Mom's invention lets special-needs children walk for the first time
Debby Elnatan's son was 2 years old and confined to a wheelchair for the rest of his life. She just couldn't accept that.
When Debby Elnatan's son, Rotem, was born with cerebral palsy, doctors told her he would never be able to walk.
For the first couple of years, Elnatan, who lives in Jerusalem, accepted her son's limitations and tried to give Rotem the best life she could.
"He cried almost the entire first year," Elnatan said. "And one day his physical therapist looked at us and said, 'Your child doesn't know what his legs are.'"
So when Rotem was 2, Elnatan started manually walking him, which involved getting down to his level, on her hands and knees – a position that became physically straining after a short time. She thought, "There has to be a better way."
Over the next few years, she went to work to create an apparatus that would support Rotem's weight, keep him upright, and help him walk. After several failures, and with help from other physical therapists and medical technology experts, she came up with what would later be known as the Firefly Upsee, a standing and walking harness for children with motor impairment.
Elnatan's invention has been launched worldwide, thanks to a Northern Ireland-based company called Leckey. It went on sale this month and is now available for the public.
The system includes a harness for the child, which attaches to the parent's waist, and specially engineered sandals. The device allows the parent and child to step simultaneously and leaves their hands free for play and other tasks.
The Firefly team, part of the Leckey company, worked closely with Elnatan to design and manufacture the product for the international market. A team of designers, engineers, textile experts and therapists have worked on the project since 2012.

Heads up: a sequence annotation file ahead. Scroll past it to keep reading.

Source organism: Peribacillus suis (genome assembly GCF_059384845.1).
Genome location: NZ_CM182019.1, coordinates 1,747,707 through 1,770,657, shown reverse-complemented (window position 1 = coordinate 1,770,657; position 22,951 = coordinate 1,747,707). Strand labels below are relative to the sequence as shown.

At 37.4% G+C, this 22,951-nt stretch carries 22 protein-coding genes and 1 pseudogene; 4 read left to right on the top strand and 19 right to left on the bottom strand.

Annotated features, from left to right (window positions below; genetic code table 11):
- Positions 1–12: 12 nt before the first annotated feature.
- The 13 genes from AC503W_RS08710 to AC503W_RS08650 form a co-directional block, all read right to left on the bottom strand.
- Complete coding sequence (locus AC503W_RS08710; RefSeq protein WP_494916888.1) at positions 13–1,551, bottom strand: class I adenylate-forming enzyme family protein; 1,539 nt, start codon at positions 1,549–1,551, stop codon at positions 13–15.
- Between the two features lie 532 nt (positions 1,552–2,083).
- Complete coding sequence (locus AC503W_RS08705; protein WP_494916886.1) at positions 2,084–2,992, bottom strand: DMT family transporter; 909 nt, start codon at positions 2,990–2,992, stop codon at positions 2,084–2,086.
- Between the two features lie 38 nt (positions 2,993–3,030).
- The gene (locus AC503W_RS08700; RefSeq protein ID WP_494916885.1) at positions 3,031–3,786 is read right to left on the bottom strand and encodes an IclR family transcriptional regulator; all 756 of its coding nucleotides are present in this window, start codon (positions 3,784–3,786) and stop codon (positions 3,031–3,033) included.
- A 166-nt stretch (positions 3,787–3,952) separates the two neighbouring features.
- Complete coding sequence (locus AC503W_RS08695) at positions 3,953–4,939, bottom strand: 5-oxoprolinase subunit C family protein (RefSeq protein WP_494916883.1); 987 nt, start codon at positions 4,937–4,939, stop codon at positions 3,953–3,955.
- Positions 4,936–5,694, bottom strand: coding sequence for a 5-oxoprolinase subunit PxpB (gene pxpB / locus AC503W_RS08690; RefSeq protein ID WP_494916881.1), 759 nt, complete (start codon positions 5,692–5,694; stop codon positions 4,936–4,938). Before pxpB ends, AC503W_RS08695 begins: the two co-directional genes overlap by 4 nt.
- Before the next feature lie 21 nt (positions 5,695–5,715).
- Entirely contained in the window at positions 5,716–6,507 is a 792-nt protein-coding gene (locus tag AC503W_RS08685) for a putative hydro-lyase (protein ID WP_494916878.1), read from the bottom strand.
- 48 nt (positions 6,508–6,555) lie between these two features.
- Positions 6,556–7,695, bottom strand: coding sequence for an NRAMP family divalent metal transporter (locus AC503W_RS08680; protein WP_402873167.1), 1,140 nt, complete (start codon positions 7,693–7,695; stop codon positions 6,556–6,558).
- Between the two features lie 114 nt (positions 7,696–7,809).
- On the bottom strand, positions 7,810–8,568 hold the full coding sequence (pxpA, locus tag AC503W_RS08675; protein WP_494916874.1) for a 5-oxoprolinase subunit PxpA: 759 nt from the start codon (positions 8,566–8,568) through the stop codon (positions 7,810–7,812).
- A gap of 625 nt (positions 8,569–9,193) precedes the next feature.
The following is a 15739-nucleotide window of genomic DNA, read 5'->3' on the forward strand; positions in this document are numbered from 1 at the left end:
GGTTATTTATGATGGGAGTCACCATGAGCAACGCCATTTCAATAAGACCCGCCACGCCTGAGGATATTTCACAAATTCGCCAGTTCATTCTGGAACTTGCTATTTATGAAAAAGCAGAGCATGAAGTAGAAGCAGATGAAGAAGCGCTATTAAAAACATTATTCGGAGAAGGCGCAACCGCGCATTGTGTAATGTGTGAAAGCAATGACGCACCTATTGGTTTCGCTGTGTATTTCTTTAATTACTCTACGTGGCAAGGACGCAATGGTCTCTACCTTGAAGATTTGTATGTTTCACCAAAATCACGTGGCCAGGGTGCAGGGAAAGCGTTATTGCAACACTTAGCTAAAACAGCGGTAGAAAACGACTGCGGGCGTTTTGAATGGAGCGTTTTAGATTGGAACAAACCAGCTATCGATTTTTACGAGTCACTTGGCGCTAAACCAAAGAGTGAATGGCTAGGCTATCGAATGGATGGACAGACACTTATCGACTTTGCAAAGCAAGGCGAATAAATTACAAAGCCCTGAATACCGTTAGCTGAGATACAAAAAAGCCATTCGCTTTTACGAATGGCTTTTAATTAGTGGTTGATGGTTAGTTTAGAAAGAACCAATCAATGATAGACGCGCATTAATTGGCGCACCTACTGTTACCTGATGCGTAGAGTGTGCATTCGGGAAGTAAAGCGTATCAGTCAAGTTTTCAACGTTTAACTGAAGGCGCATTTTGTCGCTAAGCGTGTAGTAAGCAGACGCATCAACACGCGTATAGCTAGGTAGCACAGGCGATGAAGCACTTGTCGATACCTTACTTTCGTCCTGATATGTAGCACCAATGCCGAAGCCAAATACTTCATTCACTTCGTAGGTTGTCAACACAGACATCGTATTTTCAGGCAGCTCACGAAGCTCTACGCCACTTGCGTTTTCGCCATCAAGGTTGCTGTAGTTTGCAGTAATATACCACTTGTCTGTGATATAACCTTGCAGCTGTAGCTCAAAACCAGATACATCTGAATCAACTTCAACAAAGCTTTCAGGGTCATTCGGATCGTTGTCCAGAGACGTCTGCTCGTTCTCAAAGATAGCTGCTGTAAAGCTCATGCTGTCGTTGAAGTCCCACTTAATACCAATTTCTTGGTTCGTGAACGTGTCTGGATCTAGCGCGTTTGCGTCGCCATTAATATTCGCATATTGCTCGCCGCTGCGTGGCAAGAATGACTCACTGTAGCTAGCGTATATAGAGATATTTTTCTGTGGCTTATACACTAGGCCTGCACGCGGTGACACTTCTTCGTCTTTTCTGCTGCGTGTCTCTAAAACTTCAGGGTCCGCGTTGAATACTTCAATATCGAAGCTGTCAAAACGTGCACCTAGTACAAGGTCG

Thanks to the lightning speed of social media, news of the Upsee has spread far and wide, with outlets ranging from MSNBC to People Magazine singing the praises of Elnatan and her “incredible invention.”
And parents of special-needs children are quick to join in on those praises.
Maura McCrystal of Draperstown, Northern Ireland, mother of 5-year-old Jack, said she recently watched her son play soccer with his dad, his brothers and dog for the first time.
"To see Jack playing like any other 5-year-old boy made me very emotional," McCrystal said. "Jack and his brothers so enjoyed it."
Elnatan's son Rotem is now 19. Though he cannot walk independently, Eltanan said that's not what determines his quality of life.
"Rotem has all of the same needs as everyone else, which is the need to participate fully in life, whether he is age 2 or age 19," she told From the Grapevine. "Rotem and others like him want accessibility, but not only physical. They want access to the world where they can make their dreams come true ... I am certain that Rotem’s smile, his good nature and his sense of humor are a direct result of his participation in family and community activities."
And though she's now able to enjoy the success of the Upsee and see its benefits worldwide, Elnatan said she's not ready to put away her inventor hat just yet.
"I am now in negotiations on another device of mine, and I have many other devices that I plan to commercialize," she said.
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